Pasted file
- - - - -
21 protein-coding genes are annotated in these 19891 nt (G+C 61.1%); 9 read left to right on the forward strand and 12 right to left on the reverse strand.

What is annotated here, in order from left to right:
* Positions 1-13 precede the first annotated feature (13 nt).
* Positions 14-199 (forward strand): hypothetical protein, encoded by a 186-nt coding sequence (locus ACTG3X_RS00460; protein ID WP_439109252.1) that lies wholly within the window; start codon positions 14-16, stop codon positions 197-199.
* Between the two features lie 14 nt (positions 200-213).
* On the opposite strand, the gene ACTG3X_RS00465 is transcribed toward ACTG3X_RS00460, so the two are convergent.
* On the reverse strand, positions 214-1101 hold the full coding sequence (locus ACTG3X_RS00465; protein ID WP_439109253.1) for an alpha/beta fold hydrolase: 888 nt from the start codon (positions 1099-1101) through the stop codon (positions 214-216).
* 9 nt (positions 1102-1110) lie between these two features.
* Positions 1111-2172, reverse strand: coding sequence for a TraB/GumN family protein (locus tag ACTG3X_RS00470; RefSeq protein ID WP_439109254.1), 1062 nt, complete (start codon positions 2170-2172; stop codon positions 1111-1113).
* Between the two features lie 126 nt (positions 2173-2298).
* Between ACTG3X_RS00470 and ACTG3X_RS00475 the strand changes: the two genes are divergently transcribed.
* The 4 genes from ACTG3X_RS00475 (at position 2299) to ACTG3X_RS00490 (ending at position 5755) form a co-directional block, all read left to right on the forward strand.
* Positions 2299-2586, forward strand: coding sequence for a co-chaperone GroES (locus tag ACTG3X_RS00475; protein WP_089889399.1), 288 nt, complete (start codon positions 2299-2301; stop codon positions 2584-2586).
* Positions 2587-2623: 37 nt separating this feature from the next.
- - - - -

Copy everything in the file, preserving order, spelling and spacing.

21 protein-coding genes are annotated in these 19891 nt (G+C 61.1%); 9 read left to right on the forward strand and 12 right to left on the reverse strand.

What is annotated here, in order from left to right:
* Positions 1-13 precede the first annotated feature (13 nt).
* Positions 14-199 (forward strand): hypothetical protein, encoded by a 186-nt coding sequence (locus ACTG3X_RS00460; protein ID WP_439109252.1) that lies wholly within the window; start codon positions 14-16, stop codon positions 197-199.
* Between the two features lie 14 nt (positions 200-213).
* On the opposite strand, the gene ACTG3X_RS00465 is transcribed toward ACTG3X_RS00460, so the two are convergent.
* On the reverse strand, positions 214-1101 hold the full coding sequence (locus ACTG3X_RS00465; protein ID WP_439109253.1) for an alpha/beta fold hydrolase: 888 nt from the start codon (positions 1099-1101) through the stop codon (positions 214-216).
* 9 nt (positions 1102-1110) lie between these two features.
* Positions 1111-2172, reverse strand: coding sequence for a TraB/GumN family protein (locus tag ACTG3X_RS00470; RefSeq protein ID WP_439109254.1), 1062 nt, complete (start codon positions 2170-2172; stop codon positions 1111-1113).
* Between the two features lie 126 nt (positions 2173-2298).
* Between ACTG3X_RS00470 and ACTG3X_RS00475 the strand changes: the two genes are divergently transcribed.
* The 4 genes from ACTG3X_RS00475 (at position 2299) to ACTG3X_RS00490 (ending at position 5755) form a co-directional block, all read left to right on the forward strand.
* Positions 2299-2586, forward strand: coding sequence for a co-chaperone GroES (locus tag ACTG3X_RS00475; protein WP_089889399.1), 288 nt, complete (start codon positions 2299-2301; stop codon positions 2584-2586).
* Positions 2587-2623: 37 nt separating this feature from the next.